BTW... Very interesting Youtube which (especially in the second half)  also broaches the topic of Capitalism / Socialism... and connects them to Eugenics.

So for me first came Chesterton... and I stayed up nights enthralled, by what I was reading... enthralled except when he discussed distributism... which okay was interesting, but to my mind secondary, and probably out of touch... out of date...

Instead, I became aware that how we are economically structured, has a helluva lot to do with... well you name it.

So that led me to Belloc... and distributism (The Servile State) and from there to many of his scholarly works, for example "Europe and the Faith"...

As Roger Buck suggests, Belloc is much much more than distributism... but given how our societies are being run, that topic is at the top of my list.

[video=youtube]XztrTGXl29U[/video]

The breakdown of modern societies has many interconnected causes... What happened to the family? What happened to proper (warm and civil) communities? Many of the answers are in Chesterton and Belloc (Chesterbelloc).
(11-07-2013, 10:29 PM)Roger Buck Wrote: [ -> ]Yes, Jacob. That chain completely fascinates me Belloc >>> Chesterton >>> Wilhelmsen>>>Bozell>>>Triumph magazine>>> Warren H. Carroll >>> Christendom College.

What Warren H. Carroll did - writing Catholic history - owes so much to Belloc.

The whole focus on Christendom owes so much to Belloc and Europe and the Faith.

So far this thread has focussed mainly on Distributism. But Belloc was responsible for this and so much more. There is a whole complex of ideas around Catholic History and Christendom that goes back to Belloc.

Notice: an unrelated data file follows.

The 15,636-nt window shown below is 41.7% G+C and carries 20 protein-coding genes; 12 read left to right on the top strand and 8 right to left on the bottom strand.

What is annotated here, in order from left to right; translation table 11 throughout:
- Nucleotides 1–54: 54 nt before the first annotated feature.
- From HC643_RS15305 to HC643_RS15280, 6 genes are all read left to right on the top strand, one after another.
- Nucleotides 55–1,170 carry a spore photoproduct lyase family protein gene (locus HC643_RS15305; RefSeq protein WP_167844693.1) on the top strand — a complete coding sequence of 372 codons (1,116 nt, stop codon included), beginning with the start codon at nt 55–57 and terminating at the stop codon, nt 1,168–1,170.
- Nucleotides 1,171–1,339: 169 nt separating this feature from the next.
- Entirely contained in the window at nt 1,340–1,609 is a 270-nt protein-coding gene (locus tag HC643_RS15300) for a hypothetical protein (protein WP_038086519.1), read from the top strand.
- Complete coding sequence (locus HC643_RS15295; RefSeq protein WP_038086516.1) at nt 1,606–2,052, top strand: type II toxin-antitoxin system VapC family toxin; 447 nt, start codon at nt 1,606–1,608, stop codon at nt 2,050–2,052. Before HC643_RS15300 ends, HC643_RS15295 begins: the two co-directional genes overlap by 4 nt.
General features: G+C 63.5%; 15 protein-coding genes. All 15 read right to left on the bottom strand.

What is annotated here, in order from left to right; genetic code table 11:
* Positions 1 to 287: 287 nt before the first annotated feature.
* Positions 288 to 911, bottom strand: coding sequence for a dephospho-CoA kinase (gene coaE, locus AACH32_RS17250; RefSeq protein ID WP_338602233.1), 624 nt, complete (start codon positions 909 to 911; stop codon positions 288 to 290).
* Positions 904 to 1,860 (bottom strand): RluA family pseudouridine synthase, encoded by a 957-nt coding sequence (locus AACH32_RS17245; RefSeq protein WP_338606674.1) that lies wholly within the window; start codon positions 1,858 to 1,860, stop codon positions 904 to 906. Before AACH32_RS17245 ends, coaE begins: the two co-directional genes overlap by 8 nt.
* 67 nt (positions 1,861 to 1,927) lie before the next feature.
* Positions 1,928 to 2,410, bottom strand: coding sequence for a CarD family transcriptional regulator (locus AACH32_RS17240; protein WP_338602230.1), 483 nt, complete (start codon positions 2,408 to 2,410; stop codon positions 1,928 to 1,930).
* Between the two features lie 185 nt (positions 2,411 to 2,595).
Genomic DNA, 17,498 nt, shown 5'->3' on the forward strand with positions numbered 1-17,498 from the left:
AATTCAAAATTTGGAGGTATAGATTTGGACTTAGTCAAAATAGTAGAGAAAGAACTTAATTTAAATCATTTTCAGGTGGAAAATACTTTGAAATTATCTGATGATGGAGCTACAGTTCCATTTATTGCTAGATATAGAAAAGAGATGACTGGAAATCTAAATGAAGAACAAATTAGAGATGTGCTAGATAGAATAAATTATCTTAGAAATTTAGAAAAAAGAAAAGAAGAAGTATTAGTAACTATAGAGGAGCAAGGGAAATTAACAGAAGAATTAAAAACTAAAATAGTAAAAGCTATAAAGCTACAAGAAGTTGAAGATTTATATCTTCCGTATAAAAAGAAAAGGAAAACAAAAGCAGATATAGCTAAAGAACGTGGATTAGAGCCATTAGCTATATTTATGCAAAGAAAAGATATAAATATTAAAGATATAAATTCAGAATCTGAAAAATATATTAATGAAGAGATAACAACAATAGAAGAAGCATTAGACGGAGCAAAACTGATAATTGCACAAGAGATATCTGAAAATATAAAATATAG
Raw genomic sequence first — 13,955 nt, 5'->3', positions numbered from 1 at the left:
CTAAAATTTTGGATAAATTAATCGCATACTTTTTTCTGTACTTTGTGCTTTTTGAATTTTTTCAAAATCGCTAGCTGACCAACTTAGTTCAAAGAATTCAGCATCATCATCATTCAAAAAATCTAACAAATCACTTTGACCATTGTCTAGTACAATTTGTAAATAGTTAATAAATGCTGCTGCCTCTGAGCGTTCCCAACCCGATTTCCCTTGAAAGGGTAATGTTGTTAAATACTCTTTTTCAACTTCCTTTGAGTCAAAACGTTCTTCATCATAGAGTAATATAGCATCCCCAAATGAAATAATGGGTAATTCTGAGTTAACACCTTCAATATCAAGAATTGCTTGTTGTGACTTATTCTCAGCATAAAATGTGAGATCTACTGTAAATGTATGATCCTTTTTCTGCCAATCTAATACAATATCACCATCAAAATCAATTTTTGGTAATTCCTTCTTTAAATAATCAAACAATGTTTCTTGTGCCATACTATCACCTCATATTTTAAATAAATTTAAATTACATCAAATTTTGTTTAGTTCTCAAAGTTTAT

Would be very interested to know if that Bozell article is online or has been reprinted somewhere on Belloc's Servile State. It's not in that big Triumph book, I think? (Which incidentally I love but haven't yet finished reading).

I have the big Triumph book too, but I haven't gotten too far into that yet except for skimming and reading certain articles.  Bozell's article is reprinted in his collection of speeches, articles, and essays that he put together in the mid-80s, Mustard Seeds: A Conservative Becomes a Catholic.  You can buy it online.  I bought my copy new through the Christendom Press website.  It is unfortunate that so much of his stuff and Wilhelmsen's is not online and therefore ignored.
@Jake: if you read The Servile State you should read The Crisis of Civilization as well.  It continues his theme of how we are entering a new age of slavery in post-Christendom
(11-08-2013, 11:49 AM)drummerboy Wrote: [ -> ]@Jake: if you read The Servile State you should read The Crisis of Civilization as well.  It continues his theme of how we are entering a new age of slavery in post-Christendom

Thank you drummerboy!

Sometimes I feel like writing a letter to the Vatican and asking them to consider erecting a statue to these two great men.